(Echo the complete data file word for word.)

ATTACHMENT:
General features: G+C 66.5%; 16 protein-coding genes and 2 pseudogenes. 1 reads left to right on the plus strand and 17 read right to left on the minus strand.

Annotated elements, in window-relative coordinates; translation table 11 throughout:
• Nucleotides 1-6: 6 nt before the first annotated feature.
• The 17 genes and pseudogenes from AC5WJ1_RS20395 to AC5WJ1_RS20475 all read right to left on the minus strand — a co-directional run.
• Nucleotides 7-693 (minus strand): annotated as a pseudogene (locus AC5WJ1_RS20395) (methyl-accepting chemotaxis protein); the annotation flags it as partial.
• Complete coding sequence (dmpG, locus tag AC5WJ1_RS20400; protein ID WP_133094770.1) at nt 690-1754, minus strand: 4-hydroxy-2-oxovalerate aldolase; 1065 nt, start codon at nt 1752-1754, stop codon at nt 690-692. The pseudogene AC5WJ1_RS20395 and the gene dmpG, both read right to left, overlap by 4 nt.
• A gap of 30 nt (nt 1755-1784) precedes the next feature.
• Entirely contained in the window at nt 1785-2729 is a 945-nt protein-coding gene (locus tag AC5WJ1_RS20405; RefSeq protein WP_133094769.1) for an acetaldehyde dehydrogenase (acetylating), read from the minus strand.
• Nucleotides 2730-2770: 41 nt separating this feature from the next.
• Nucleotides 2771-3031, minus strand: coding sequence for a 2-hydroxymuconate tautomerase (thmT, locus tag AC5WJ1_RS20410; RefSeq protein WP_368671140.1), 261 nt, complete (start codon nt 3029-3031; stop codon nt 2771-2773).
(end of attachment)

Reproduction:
General features: G+C 66.5%; 16 protein-coding genes and 2 pseudogenes. 1 reads left to right on the plus strand and 17 read right to left on the minus strand.

Annotated elements, in window-relative coordinates; translation table 11 throughout:
• Nucleotides 1-6: 6 nt before the first annotated feature.
• The 17 genes and pseudogenes from AC5WJ1_RS20395 to AC5WJ1_RS20475 all read right to left on the minus strand — a co-directional run.
• Nucleotides 7-693 (minus strand): annotated as a pseudogene (locus AC5WJ1_RS20395) (methyl-accepting chemotaxis protein); the annotation flags it as partial.
• Complete coding sequence (dmpG, locus tag AC5WJ1_RS20400; protein ID WP_133094770.1) at nt 690-1754, minus strand: 4-hydroxy-2-oxovalerate aldolase; 1065 nt, start codon at nt 1752-1754, stop codon at nt 690-692. The pseudogene AC5WJ1_RS20395 and the gene dmpG, both read right to left, overlap by 4 nt.
• A gap of 30 nt (nt 1755-1784) precedes the next feature.
• Entirely contained in the window at nt 1785-2729 is a 945-nt protein-coding gene (locus tag AC5WJ1_RS20405; RefSeq protein WP_133094769.1) for an acetaldehyde dehydrogenase (acetylating), read from the minus strand.
• Nucleotides 2730-2770: 41 nt separating this feature from the next.
• Nucleotides 2771-3031, minus strand: coding sequence for a 2-hydroxymuconate tautomerase (thmT, locus tag AC5WJ1_RS20410; RefSeq protein WP_368671140.1), 261 nt, complete (start codon nt 3029-3031; stop codon nt 2771-2773).